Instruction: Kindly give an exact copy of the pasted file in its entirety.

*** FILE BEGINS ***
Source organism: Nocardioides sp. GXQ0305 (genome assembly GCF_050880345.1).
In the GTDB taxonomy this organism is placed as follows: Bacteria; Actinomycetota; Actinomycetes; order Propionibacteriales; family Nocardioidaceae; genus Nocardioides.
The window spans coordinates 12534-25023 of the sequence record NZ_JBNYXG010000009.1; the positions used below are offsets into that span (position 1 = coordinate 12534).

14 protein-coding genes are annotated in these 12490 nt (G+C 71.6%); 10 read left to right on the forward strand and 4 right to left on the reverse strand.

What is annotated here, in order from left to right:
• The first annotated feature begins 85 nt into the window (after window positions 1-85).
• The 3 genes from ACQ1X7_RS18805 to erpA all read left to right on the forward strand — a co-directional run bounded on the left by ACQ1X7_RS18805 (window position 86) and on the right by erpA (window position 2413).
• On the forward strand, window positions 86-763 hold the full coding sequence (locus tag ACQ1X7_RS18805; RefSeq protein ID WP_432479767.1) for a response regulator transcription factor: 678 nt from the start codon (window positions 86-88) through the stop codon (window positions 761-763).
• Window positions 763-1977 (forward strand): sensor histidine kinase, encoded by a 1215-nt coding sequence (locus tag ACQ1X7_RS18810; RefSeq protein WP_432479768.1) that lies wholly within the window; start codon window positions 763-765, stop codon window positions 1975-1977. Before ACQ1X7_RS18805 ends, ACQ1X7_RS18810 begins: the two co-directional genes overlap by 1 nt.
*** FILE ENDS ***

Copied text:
Source organism: Nocardioides sp. GXQ0305 (genome assembly GCF_050880345.1).
In the GTDB taxonomy this organism is placed as follows: Bacteria; Actinomycetota; Actinomycetes; order Propionibacteriales; family Nocardioidaceae; genus Nocardioides.
The window spans coordinates 12534-25023 of the sequence record NZ_JBNYXG010000009.1; the positions used below are offsets into that span (position 1 = coordinate 12534).

14 protein-coding genes are annotated in these 12490 nt (G+C 71.6%); 10 read left to right on the forward strand and 4 right to left on the reverse strand.

What is annotated here, in order from left to right:
• The first annotated feature begins 85 nt into the window (after window positions 1-85).
• The 3 genes from ACQ1X7_RS18805 to erpA all read left to right on the forward strand — a co-directional run bounded on the left by ACQ1X7_RS18805 (window position 86) and on the right by erpA (window position 2413).
• On the forward strand, window positions 86-763 hold the full coding sequence (locus tag ACQ1X7_RS18805; RefSeq protein ID WP_432479767.1) for a response regulator transcription factor: 678 nt from the start codon (window positions 86-88) through the stop codon (window positions 761-763).
• Window positions 763-1977 (forward strand): sensor histidine kinase, encoded by a 1215-nt coding sequence (locus tag ACQ1X7_RS18810; RefSeq protein WP_432479768.1) that lies wholly within the window; start codon window positions 763-765, stop codon window positions 1975-1977. Before ACQ1X7_RS18805 ends, ACQ1X7_RS18810 begins: the two co-directional genes overlap by 1 nt.